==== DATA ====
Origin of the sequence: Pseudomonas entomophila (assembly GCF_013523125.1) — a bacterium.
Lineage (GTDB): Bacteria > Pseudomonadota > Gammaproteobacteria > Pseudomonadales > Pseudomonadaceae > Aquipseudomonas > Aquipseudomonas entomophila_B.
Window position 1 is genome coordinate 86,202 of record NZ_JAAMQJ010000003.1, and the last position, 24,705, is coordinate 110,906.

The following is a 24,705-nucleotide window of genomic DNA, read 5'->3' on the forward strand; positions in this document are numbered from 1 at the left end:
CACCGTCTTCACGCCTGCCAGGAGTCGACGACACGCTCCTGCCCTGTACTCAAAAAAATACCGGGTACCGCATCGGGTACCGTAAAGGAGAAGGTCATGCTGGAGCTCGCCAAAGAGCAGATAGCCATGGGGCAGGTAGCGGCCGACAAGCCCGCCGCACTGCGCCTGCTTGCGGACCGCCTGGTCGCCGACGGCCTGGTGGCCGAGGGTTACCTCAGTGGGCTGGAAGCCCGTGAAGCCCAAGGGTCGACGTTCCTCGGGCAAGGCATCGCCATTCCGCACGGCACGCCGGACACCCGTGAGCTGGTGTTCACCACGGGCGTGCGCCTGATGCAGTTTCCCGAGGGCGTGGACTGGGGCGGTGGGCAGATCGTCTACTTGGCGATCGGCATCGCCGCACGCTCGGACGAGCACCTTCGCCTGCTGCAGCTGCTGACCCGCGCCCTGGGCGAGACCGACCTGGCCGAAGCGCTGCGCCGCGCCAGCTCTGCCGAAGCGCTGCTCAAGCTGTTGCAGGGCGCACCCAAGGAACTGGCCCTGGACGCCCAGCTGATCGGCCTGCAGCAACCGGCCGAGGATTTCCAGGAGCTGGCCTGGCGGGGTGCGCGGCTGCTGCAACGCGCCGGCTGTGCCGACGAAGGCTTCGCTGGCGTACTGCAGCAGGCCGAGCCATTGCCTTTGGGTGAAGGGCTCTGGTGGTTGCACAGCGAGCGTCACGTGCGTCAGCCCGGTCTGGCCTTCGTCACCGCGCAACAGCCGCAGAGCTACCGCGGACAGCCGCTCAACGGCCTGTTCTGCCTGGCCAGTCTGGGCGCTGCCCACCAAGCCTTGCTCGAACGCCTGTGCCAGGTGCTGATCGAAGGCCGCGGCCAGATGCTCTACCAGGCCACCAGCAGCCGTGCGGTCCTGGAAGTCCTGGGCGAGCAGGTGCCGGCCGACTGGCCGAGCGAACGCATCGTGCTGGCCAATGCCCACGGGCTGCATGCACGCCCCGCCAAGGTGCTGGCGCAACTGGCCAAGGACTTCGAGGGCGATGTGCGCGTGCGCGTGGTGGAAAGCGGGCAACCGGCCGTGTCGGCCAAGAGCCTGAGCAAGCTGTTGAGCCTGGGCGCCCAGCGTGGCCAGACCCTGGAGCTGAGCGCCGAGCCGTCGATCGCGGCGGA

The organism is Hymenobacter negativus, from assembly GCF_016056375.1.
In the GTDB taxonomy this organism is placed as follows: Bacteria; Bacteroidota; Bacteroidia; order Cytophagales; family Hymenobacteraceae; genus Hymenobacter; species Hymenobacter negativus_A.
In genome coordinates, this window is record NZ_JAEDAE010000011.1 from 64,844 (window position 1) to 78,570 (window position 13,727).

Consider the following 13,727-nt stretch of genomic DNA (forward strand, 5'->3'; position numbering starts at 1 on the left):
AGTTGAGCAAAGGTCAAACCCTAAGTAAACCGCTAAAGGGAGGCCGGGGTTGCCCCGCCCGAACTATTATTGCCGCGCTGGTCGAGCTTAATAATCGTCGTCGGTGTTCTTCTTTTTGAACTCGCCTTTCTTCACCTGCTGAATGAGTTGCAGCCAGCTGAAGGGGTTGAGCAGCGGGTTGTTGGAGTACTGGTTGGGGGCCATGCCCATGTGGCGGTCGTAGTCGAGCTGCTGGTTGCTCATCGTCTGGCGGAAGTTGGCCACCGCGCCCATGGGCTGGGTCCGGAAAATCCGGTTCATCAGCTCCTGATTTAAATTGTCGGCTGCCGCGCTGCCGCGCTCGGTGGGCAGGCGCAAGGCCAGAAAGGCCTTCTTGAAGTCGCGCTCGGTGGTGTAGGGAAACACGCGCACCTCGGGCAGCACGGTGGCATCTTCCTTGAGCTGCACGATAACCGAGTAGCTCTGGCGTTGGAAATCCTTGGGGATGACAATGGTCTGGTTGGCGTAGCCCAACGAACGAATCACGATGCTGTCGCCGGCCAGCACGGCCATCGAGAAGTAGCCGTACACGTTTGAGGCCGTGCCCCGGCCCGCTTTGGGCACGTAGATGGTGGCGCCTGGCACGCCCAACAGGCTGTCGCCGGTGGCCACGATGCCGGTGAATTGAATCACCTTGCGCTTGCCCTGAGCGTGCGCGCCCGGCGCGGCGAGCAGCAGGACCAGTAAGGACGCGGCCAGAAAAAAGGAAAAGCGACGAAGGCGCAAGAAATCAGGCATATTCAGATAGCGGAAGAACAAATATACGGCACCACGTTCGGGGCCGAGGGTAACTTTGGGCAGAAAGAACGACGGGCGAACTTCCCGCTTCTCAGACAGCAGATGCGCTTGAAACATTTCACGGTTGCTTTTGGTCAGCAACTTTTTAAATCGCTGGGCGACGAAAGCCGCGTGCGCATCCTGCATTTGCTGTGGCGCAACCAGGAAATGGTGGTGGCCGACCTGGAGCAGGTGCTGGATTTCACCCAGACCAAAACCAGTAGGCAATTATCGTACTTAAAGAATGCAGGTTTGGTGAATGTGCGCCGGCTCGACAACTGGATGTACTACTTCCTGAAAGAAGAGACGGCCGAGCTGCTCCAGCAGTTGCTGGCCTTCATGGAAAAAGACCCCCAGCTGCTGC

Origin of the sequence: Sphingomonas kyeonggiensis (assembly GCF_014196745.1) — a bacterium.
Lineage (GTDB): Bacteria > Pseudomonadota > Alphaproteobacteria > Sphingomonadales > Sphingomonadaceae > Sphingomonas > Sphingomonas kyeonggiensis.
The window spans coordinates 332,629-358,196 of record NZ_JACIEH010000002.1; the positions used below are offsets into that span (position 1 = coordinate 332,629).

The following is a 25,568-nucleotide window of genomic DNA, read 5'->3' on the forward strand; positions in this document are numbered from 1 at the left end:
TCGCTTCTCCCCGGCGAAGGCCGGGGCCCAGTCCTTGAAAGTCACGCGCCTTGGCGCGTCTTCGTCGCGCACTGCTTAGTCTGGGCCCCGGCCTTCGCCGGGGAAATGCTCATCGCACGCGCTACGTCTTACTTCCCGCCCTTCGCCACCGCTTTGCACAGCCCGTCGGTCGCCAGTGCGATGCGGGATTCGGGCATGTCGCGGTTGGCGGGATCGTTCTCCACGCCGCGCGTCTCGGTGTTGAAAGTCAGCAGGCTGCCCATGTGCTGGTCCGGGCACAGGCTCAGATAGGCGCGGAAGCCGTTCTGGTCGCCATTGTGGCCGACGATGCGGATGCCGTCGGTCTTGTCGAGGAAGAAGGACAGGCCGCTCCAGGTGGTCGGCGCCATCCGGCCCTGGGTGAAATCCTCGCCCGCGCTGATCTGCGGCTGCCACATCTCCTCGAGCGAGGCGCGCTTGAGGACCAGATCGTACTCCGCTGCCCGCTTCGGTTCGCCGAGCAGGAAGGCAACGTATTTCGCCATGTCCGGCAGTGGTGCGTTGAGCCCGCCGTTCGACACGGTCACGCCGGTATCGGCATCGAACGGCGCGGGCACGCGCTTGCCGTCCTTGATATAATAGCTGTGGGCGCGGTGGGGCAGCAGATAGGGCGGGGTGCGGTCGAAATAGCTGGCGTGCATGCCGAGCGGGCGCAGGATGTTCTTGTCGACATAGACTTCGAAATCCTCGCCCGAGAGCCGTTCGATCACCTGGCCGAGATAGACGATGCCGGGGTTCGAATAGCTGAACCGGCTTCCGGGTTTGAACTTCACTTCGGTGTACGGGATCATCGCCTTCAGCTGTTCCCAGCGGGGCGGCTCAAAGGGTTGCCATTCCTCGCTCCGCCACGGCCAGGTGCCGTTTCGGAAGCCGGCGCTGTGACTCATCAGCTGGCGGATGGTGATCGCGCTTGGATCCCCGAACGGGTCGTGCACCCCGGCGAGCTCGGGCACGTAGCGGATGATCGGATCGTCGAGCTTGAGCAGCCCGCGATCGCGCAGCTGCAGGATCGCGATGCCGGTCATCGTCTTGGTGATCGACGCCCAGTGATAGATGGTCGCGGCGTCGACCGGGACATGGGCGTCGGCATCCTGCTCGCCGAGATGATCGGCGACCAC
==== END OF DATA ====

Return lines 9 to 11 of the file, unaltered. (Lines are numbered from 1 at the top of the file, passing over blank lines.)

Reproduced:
Consider the following 13,727-nt stretch of genomic DNA (forward strand, 5'->3'; position numbering starts at 1 on the left):
AGTTGAGCAAAGGTCAAACCCTAAGTAAACCGCTAAAGGGAGGCCGGGGTTGCCCCGCCCGAACTATTATTGCCGCGCTGGTCGAGCTTAATAATCGTCGTCGGTGTTCTTCTTTTTGAACTCGCCTTTCTTCACCTGCTGAATGAGTTGCAGCCAGCTGAAGGGGTTGAGCAGCGGGTTGTTGGAGTACTGGTTGGGGGCCATGCCCATGTGGCGGTCGTAGTCGAGCTGCTGGTTGCTCATCGTCTGGCGGAAGTTGGCCACCGCGCCCATGGGCTGGGTCCGGAAAATCCGGTTCATCAGCTCCTGATTTAAATTGTCGGCTGCCGCGCTGCCGCGCTCGGTGGGCAGGCGCAAGGCCAGAAAGGCCTTCTTGAAGTCGCGCTCGGTGGTGTAGGGAAACACGCGCACCTCGGGCAGCACGGTGGCATCTTCCTTGAGCTGCACGATAACCGAGTAGCTCTGGCGTTGGAAATCCTTGGGGATGACAATGGTCTGGTTGGCGTAGCCCAACGAACGAATCACGATGCTGTCGCCGGCCAGCACGGCCATCGAGAAGTAGCCGTACACGTTTGAGGCCGTGCCCCGGCCCGCTTTGGGCACGTAGATGGTGGCGCCTGGCACGCCCAACAGGCTGTCGCCGGTGGCCACGATGCCGGTGAATTGAATCACCTTGCGCTTGCCCTGAGCGTGCGCGCCCGGCGCGGCGAGCAGCAGGACCAGTAAGGACGCGGCCAGAAAAAAGGAAAAGCGACGAAGGCGCAAGAAATCAGGCATATTCAGATAGCGGAAGAACAAATATACGGCACCACGTTCGGGGCCGAGGGTAACTTTGGGCAGAAAGAACGACGGGCGAACTTCCCGCTTCTCAGACAGCAGATGCGCTTGAAACATTTCACGGTTGCTTTTGGTCAGCAACTTTTTAAATCGCTGGGCGACGAAAGCCGCGTGCGCATCCTGCATTTGCTGTGGCGCAACCAGGAAATGGTGGTGGCCGACCTGGAGCAGGTGCTGGATTTCACCCAGACCAAAACCAGTAGGCAATTATCGTACTTAAAGAATGCAGGTTTGGTGAATGTGCGCCGGCTCGACAACTGGATGTACTACTTCCTGAAAGAAGAGACGGCCGAGCTGCTCCAGCAGTTGCTGGCCTTCATGGAAAAAGACCCCCAGCTGCTGC

Origin of the sequence: Sphingomonas kyeonggiensis (assembly GCF_014196745.1) — a bacterium.